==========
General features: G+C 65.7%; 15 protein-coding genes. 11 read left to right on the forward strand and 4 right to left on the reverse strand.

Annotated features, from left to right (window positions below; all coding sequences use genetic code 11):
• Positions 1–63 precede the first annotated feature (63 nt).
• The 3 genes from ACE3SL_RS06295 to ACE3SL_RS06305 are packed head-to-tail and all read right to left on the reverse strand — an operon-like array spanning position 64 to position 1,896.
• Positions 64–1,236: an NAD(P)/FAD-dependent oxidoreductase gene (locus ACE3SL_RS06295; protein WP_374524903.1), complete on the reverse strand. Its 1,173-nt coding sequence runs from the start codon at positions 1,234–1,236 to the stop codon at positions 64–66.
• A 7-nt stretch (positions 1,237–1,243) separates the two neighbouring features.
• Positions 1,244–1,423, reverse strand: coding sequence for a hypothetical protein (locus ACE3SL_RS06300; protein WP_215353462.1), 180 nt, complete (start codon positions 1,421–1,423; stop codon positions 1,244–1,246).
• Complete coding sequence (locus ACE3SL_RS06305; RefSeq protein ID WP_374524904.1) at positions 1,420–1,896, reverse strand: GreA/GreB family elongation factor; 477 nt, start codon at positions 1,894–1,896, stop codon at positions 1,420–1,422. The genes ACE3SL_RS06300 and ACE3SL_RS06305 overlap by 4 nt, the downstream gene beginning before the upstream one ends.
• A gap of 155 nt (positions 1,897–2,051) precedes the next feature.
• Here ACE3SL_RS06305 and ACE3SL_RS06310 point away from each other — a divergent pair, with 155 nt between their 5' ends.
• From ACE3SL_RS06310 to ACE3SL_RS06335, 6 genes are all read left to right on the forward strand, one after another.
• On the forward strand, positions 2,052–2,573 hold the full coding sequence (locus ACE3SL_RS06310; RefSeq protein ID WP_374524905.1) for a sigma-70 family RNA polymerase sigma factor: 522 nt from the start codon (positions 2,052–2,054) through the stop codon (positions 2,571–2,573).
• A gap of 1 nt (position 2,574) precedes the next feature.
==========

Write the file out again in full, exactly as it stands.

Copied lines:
General features: G+C 65.7%; 15 protein-coding genes. 11 read left to right on the forward strand and 4 right to left on the reverse strand.

Annotated features, from left to right (window positions below; all coding sequences use genetic code 11):
• Positions 1–63 precede the first annotated feature (63 nt).
• The 3 genes from ACE3SL_RS06295 to ACE3SL_RS06305 are packed head-to-tail and all read right to left on the reverse strand — an operon-like array spanning position 64 to position 1,896.
• Positions 64–1,236: an NAD(P)/FAD-dependent oxidoreductase gene (locus ACE3SL_RS06295; protein WP_374524903.1), complete on the reverse strand. Its 1,173-nt coding sequence runs from the start codon at positions 1,234–1,236 to the stop codon at positions 64–66.
• A 7-nt stretch (positions 1,237–1,243) separates the two neighbouring features.
• Positions 1,244–1,423, reverse strand: coding sequence for a hypothetical protein (locus ACE3SL_RS06300; protein WP_215353462.1), 180 nt, complete (start codon positions 1,421–1,423; stop codon positions 1,244–1,246).
• Complete coding sequence (locus ACE3SL_RS06305; RefSeq protein ID WP_374524904.1) at positions 1,420–1,896, reverse strand: GreA/GreB family elongation factor; 477 nt, start codon at positions 1,894–1,896, stop codon at positions 1,420–1,422. The genes ACE3SL_RS06300 and ACE3SL_RS06305 overlap by 4 nt, the downstream gene beginning before the upstream one ends.
• A gap of 155 nt (positions 1,897–2,051) precedes the next feature.
• Here ACE3SL_RS06305 and ACE3SL_RS06310 point away from each other — a divergent pair, with 155 nt between their 5' ends.
• From ACE3SL_RS06310 to ACE3SL_RS06335, 6 genes are all read left to right on the forward strand, one after another.
• On the forward strand, positions 2,052–2,573 hold the full coding sequence (locus ACE3SL_RS06310; RefSeq protein ID WP_374524905.1) for a sigma-70 family RNA polymerase sigma factor: 522 nt from the start codon (positions 2,052–2,054) through the stop codon (positions 2,571–2,573).
• A gap of 1 nt (position 2,574) precedes the next feature.